The second change will make the PHEC subordinate to the HED and mirrors what is happening between the HEC and MoFEPT at the federal level. This means the HED, a department of the government of Punjab (staffed by bureaucrats), will be inserted into more decision loops, delaying decision-making and slowing down operations even more. Even now, the HED (reportedly) usually takes many months to respond to issues.
It also gives the HED a stick by empowering it to conduct ‘performance audits’ of the PHEC. This can be a handy instrument if the PHEC refuses to play ball on the regularization / amnesty agenda. Transparency and accountability in government should, in principle, be welcomed. In that respect, the PHEC is already accountable to the chief minister, while leaving it autonomous of the wider bureaucracy.
No surprise then that the PHEC (Amendment) Bill 2021 described above has been written and is being driven by the HED without consulting the PHEC.
On the surface, this amnesty scheme for private universities is being justified as a rescue mission for graduates of non-accredited programmes. However, in my opinion this is a rescue mission for a different stakeholder – students are just the ones treading water, grabbing onto the edge of the lifeboat that is there for someone else and are hitching a ride to shore.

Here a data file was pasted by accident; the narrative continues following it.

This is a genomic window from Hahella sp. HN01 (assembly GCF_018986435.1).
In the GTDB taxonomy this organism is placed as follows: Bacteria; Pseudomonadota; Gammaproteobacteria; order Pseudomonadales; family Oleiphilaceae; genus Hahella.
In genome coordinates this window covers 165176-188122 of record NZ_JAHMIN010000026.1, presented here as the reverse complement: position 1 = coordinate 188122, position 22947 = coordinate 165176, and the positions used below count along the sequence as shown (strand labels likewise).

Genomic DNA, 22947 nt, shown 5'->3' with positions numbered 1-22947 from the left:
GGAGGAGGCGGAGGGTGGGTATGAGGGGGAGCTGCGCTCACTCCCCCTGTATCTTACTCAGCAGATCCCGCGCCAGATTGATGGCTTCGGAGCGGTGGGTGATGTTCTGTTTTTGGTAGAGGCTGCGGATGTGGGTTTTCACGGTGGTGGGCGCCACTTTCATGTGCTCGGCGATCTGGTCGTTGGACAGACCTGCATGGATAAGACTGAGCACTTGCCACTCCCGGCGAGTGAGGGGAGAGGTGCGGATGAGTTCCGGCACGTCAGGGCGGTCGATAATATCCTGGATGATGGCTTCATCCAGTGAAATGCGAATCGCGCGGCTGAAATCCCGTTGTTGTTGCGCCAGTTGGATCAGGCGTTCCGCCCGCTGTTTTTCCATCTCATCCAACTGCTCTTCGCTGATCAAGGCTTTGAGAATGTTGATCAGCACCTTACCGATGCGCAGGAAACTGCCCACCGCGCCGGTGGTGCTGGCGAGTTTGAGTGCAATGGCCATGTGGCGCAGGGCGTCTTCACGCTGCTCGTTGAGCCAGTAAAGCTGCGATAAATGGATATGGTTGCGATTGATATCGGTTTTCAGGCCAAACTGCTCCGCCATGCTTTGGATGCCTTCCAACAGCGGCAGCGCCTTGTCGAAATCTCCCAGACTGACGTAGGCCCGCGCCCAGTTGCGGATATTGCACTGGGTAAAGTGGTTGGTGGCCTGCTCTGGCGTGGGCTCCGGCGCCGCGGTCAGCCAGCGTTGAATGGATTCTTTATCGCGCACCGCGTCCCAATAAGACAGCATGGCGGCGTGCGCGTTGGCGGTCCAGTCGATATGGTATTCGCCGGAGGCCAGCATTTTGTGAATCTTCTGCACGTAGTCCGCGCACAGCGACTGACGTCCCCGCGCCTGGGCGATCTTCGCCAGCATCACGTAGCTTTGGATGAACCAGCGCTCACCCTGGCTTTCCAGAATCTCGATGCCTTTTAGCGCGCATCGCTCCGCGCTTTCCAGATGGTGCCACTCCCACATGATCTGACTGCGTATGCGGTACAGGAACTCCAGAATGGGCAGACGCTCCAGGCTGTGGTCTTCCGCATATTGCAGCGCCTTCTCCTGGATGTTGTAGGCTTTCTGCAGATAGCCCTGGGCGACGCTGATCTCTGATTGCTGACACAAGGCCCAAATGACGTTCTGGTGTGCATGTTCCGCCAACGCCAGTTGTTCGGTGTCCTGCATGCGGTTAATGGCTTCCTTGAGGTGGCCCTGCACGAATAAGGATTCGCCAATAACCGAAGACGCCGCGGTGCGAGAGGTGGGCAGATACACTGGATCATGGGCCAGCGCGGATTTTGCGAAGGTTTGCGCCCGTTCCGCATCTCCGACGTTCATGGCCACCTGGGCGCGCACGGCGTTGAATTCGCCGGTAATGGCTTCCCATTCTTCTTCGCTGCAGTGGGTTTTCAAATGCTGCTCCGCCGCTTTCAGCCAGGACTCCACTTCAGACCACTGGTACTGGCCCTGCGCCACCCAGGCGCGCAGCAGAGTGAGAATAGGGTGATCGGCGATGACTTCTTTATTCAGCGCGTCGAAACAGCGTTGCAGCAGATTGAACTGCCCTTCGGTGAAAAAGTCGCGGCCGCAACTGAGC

In the US, gambling permits are tightly controlled, much sought after and a regulatory requirement for casino establishments. It is a statistical fact that the odds are always (slightly) in favour of the house which is why, in the long run, the house always wins. In other words, a gambling permit is a licence to print money In many ways, the closest thing we have to such a permit is the combination of a university charter and program accreditations.
The former (grant of university charter) begins with a technical review with positive recommendations from the PHEC and HED. That is followed by a recommendation from the CM office and followed by passage of an act in the Punjab Assembly. One might say that the current Punjab Assembly has perfected the swift grant of university charters into an art form. Since 2019, it has largely dispensed with the role of the HED and the PHEC and resorted to passing bills and granting charters on its own. Historically, this last hurdle used to be notoriously difficult to clear and required political connections, a sympathetic ear and a sizable ‘donation’ to the right cause (rumors put the going size of such donations in the Rs18-20 crore range).